New Zealand’s Massey University recently conducted a study that aims to examine the impact of data analytics on managerial decision-making.
According to a recent press release, the University’s School of Management surveyed 116 managers from predominantly large and medium-sized New Zealand businesses.
Findings of the study
They discovered that many top executives are failing to capitalise on the benefits of big data. Instead, they prefer to rely on their intuition.
While there is growing awareness of big data, most managers are cautious about using analytics for making decisions due to concerns about data reliability
According to Dr Taskin, one of the researchers, nearly two-thirds of the managers they interviewed said that they had no confidence or trust in big data.
The managers prefer to rely instead on their intuition and experience when making decisions.
In addition, 25% of the participants have confessed that they had only a modest knowledge of what big data is, or what it can do.
Moreover, the study had learned that the responders who favoured analytics over intuition were more often mid-level managers, who were not in a position to use big data insights for strategic company decisions.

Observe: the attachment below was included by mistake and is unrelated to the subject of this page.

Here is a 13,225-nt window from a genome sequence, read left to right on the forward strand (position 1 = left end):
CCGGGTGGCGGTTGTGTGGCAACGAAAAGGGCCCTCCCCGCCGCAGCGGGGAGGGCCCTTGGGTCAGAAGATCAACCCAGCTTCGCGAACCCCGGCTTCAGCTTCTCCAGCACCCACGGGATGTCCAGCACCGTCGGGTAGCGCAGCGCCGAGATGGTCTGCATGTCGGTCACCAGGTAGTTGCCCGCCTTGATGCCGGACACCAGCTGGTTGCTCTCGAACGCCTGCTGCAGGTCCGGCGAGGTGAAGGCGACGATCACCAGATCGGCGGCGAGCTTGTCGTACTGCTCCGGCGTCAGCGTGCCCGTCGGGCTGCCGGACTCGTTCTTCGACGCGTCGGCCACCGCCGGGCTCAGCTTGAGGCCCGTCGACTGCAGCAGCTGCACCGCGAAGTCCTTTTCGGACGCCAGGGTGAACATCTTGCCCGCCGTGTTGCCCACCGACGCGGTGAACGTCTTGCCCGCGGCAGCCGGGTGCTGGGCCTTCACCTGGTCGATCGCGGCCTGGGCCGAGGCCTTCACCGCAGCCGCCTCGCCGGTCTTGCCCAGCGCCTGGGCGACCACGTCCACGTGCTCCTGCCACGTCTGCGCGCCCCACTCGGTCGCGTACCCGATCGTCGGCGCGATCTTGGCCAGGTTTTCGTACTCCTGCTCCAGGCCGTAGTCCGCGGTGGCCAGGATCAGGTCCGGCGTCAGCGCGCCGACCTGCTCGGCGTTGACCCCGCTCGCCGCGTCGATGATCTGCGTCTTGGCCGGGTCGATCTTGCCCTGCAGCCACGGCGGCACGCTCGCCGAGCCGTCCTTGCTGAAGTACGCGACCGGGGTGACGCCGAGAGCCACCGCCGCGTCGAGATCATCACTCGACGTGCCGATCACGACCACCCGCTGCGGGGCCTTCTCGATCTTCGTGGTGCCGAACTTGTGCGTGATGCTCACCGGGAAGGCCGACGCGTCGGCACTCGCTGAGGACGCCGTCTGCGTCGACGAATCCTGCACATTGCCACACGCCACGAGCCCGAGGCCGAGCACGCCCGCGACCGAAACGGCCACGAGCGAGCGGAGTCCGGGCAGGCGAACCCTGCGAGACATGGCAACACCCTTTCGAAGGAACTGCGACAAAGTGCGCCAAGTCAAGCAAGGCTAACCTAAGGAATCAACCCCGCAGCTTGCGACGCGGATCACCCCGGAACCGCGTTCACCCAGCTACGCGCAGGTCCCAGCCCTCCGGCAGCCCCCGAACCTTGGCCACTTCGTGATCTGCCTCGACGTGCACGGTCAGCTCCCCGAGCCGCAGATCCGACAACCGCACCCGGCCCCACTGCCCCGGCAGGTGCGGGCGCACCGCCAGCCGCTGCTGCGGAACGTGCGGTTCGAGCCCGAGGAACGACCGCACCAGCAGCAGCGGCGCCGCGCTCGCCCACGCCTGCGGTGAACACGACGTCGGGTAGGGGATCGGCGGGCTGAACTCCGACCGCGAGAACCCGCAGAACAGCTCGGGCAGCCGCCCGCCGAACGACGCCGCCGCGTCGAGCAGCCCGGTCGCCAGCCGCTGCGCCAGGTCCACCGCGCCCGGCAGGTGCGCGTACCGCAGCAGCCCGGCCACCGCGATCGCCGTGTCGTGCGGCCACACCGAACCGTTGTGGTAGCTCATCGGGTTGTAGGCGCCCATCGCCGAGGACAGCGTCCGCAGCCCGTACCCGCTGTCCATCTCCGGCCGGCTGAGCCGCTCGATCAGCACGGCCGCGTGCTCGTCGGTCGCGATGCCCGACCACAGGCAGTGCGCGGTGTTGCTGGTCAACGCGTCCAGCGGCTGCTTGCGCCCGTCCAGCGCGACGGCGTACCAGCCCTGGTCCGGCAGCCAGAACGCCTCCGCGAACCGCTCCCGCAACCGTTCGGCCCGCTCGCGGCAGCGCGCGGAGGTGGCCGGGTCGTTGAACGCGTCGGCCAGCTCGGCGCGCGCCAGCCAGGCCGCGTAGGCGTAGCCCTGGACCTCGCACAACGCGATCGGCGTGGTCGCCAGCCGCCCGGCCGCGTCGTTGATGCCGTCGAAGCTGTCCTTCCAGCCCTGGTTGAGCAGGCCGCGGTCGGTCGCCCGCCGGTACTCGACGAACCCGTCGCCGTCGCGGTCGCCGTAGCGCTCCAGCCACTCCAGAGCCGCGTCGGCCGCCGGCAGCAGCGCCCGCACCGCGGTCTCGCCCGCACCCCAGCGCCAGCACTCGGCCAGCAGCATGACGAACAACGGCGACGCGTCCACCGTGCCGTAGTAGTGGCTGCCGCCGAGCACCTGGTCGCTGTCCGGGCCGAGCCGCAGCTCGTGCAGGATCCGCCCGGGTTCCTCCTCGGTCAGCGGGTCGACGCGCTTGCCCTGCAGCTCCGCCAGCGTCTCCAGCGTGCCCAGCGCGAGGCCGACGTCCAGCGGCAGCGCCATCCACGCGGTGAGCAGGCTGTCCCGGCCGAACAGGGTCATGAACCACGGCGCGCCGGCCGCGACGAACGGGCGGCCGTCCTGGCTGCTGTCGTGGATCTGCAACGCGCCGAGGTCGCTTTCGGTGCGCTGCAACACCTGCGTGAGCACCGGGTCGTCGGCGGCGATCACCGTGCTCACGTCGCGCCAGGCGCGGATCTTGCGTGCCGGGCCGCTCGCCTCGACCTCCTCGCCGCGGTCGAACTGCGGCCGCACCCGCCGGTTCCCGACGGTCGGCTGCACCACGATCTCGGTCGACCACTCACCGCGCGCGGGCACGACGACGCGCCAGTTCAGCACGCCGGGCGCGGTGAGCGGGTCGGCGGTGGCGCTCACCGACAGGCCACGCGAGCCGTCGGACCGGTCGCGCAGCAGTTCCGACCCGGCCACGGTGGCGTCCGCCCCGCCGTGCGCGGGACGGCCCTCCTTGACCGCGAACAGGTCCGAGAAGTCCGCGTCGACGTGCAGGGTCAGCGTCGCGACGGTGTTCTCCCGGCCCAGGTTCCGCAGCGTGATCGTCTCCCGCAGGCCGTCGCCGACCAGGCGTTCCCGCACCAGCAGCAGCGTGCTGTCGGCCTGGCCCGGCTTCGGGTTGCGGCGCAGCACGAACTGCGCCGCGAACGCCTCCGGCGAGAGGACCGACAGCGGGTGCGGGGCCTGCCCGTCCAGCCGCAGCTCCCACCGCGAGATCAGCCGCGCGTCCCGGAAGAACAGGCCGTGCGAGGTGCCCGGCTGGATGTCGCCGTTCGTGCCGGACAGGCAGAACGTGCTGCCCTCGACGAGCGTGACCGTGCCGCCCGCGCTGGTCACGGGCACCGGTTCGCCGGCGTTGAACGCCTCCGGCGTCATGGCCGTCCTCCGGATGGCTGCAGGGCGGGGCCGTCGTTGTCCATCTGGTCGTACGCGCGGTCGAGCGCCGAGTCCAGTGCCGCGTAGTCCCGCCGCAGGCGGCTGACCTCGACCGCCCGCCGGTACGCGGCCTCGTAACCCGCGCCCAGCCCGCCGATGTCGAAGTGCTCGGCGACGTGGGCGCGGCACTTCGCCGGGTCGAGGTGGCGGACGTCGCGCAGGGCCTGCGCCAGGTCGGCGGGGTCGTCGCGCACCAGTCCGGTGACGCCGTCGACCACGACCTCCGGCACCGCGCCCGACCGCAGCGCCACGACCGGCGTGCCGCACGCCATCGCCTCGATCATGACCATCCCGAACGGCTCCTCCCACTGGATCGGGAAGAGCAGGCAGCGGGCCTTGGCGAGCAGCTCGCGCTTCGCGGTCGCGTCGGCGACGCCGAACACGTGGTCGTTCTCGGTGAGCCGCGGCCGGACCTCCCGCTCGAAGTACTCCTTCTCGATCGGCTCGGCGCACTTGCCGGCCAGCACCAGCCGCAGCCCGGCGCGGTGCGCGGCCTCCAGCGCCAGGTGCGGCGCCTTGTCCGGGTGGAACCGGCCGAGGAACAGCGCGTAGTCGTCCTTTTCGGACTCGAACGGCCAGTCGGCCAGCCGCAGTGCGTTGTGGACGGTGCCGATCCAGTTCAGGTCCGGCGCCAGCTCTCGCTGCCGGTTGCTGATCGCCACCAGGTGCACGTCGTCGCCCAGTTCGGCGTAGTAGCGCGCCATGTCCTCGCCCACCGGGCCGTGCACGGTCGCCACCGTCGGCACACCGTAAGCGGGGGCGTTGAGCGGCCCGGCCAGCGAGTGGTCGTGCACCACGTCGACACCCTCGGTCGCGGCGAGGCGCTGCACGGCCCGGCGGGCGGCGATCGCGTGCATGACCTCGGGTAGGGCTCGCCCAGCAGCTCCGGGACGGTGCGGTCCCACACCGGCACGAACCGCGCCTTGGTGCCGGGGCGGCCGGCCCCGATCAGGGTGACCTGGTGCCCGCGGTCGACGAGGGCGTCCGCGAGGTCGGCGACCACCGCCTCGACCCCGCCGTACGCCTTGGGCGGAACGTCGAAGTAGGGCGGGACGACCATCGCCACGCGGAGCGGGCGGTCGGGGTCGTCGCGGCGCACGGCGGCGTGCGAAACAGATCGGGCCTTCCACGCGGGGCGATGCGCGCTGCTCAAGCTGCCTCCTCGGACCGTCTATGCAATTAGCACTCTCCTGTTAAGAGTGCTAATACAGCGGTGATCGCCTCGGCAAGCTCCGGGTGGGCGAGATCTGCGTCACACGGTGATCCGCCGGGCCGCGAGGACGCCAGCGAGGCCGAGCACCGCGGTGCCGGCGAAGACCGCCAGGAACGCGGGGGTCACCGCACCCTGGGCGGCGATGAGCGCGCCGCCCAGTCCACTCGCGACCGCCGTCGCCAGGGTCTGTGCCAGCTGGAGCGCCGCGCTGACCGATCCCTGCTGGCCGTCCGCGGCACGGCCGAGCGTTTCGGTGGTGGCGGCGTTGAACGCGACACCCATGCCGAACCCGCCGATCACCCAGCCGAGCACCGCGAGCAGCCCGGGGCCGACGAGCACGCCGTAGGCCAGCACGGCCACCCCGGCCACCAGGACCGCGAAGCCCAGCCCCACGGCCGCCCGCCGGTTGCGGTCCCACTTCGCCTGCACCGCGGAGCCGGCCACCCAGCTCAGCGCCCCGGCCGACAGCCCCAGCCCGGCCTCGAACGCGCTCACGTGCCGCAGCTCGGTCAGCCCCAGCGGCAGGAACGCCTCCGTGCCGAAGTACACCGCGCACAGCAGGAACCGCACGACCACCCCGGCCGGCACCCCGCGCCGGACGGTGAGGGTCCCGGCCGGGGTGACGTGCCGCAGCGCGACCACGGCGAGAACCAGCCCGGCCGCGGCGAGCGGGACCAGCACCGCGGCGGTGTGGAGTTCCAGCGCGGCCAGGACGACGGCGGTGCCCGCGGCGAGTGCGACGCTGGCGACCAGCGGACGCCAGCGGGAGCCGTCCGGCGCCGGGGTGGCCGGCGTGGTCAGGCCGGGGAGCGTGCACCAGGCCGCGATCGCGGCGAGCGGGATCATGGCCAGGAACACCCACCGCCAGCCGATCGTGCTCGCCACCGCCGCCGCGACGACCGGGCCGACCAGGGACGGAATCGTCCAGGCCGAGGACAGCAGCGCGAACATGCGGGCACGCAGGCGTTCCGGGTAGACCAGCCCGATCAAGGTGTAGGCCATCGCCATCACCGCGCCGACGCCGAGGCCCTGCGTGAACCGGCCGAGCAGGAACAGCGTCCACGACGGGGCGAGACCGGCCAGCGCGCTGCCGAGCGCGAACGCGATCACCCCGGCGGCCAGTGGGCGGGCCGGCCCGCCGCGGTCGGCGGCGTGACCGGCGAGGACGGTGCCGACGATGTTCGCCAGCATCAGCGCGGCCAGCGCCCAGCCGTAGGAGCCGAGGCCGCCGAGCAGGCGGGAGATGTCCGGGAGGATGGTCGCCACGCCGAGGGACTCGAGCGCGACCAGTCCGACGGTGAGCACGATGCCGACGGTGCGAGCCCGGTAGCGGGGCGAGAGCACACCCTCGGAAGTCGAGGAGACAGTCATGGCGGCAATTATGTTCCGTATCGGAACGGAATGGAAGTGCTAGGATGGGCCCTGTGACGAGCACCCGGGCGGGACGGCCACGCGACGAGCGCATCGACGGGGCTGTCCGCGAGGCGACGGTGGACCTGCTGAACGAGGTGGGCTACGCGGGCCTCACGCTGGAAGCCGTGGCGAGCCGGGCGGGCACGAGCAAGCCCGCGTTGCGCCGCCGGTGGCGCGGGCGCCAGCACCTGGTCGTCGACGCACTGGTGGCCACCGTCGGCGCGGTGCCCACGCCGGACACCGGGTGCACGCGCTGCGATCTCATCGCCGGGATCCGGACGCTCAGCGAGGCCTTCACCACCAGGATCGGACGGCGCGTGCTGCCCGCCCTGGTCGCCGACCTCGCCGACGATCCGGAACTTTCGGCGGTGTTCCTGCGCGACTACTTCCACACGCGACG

Their research revealed that top executives are generally not as competent as they could be in using analytic tools and techniques.
It seems that top executives rely on managers within the organisation to generate the big data insights.
After which, the insights would serve as a confirmation of their own intuition. If the insights conflict with their gut feeling, then the insights end up being ignored.
Big Data’s role in decision-making
The researcher clarified that this is not to say using intuition is wrong. Data analytics should complement, not replace, intuition.
However, in order to make wise decisions, top level executives need to be able to judge the relevance, value and ethical implications of big data insights.
There seems to be conflicting notions of the value of big data between top-level and mid-level managers, according to the study.
On one hand, mid-level managers tended to seek insights to improve business processes, while top-level executives, on the other hand, sought insights to improve the company’s bottom line.
Developing the technical understanding of analytics within the top tiers of management will guarantee that organisations receive the most value from the data they collect.
Simply collecting data without the skills to analyse it is costly, and analysis without direction can be deadly.
On a positive note, it is clear that once a manager experiences good outcomes with big data, it builds confidence in applying analytics tools more regularly.
Further research is being undertaken by the researcher in order to better understand the impact of intuition and data analytics on decision-making among senior managers.
Hopefully, further investigation will allow them to identify the factors inhibiting the effective use of big data and how these might be remedied.